The public courses do not fall much short of the private in interest and importance; for by them especially reputation is won and kept. The young lecturer knows, that it is his public course which will give him a name, and crowd the hall for his private lectures; and the veteran Professor does not willingly sink in respect and esteem, when a little more care and effort might prevent it.
The Berlin University numbers illustrious names among its teachers and Professors. Fichte, Schleiermacher, De Wette, , Hegel, have laid their honors at her feet. Of these De Wette alone still survives, and toils industriously at Basle to heighten the glory that already crowns his days. The exile, though a bold innovator, is allowed on all sides to be one of the best critics and ablest writers in Germany.
His works are but little obscured by the mysticism common to his countrymen, exhibiting much of the English pith, nerve, compactness, and point. Schleiermacher breathed life into the dry bones of Orthodoxy, gave a spiritual tendency to the character of his age, unnerved the paralyzing arm of Rationalism, and put vital power and a living soul into the dead theology of his times and country. Fichte, and, more than all, Hegel, were princes of metaphysics in the North of Germany, and deserve to be
known and studied among us, if not for their own worth, at least for the power, influence, and dominion, which, though departed, they are still exercising over the character and speculations of the age.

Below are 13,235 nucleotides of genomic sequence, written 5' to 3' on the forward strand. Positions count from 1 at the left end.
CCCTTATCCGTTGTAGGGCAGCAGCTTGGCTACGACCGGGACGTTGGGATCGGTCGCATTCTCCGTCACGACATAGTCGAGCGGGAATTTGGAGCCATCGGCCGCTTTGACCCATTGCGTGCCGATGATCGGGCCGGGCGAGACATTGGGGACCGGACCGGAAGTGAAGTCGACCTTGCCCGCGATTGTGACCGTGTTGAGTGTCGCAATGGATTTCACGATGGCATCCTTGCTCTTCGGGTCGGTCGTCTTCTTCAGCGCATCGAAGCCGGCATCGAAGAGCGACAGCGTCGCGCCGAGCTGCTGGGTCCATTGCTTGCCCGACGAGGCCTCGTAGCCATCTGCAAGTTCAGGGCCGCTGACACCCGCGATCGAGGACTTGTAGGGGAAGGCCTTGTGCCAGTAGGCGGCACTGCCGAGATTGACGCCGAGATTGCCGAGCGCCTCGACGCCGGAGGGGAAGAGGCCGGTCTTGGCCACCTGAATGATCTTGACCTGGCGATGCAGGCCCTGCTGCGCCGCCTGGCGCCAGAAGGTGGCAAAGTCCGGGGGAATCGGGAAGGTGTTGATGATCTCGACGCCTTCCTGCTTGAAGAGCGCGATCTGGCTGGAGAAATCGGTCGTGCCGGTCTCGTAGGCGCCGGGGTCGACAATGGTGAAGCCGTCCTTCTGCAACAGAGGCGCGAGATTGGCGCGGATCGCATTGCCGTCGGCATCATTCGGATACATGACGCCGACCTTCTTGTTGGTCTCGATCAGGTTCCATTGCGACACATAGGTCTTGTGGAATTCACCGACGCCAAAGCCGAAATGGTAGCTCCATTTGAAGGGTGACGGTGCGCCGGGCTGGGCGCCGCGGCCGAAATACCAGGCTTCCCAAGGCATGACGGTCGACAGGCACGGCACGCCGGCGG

But of living professors a word. The juridical department is graced by the names of Gans and Von Savigny. As a jurist the latter is preeminent at home and abroad; and the former is equally popular ; less learned, indeed, but more graceful, fluent, and energetic, - obnoxious to government for his political principles, but formidable enough to be feared and conciliated. In the Medical Faculty, are the names of Hufeland, Rust, Busch, and Von Graefe. In the philosophical department, are Bopp, the Sanscrit scholar; Von Raumer, the historian, the author of "England in 1835," which has been translated by Miss Austin ; Gabler, author of " Propädeutik der Philosophie," and successor of Hegel ; Bekker, editor of Greek and Latin classics ; Zumpt, the grammarian ; Ritter, the geographer; Lachmann, editor of a recension of the Greek Testament, now accounted in Germany the best ; and Boeckh, the prince of philologists, and perfect master of Greek metres. In theology, is Hengstenberg, author of “Christology of the Old Testament.” He is of the straitest sect of the self-styled Orthodox School, the editor of the Evangelische KirchenZeitung. He is a young man and diligent student, and at home has the reputation of being a well-read, yet not a sound and accurate scholar. His private lectures, are not attended by more than from 30 to 40 hearers. During the winter semester, 1835-6, he delivered a public course on our Saviour's passion, and two private courses on the exegesis of Matthew, and the interpretation of the Psalms. Marheineke is reputed the deepest thinker. He is a disciple of Hegel. All his lectures are imbued with the spirit, and obscured by the technics, of this newest philosophy. As an author, his reputation stands unrivalled in his department. His works are “ Die Grundlehren der christlichen Dogmatik als Wissenschaft," " Christliche Symbolik," and “ Reformations Geschichte." He lectured, last winter, on Dogmatics and Practical Theology. Twesten is accounted the supernaturalist representative, as De Wette is the rationalist representative, of the Schleiermacher school. His “ Vorlesungen über die Dogmatik,” is a fair exhibition of the spirit, taste, and scholarship of the man. He lectured publicly on the Hermeneutics of the New Testa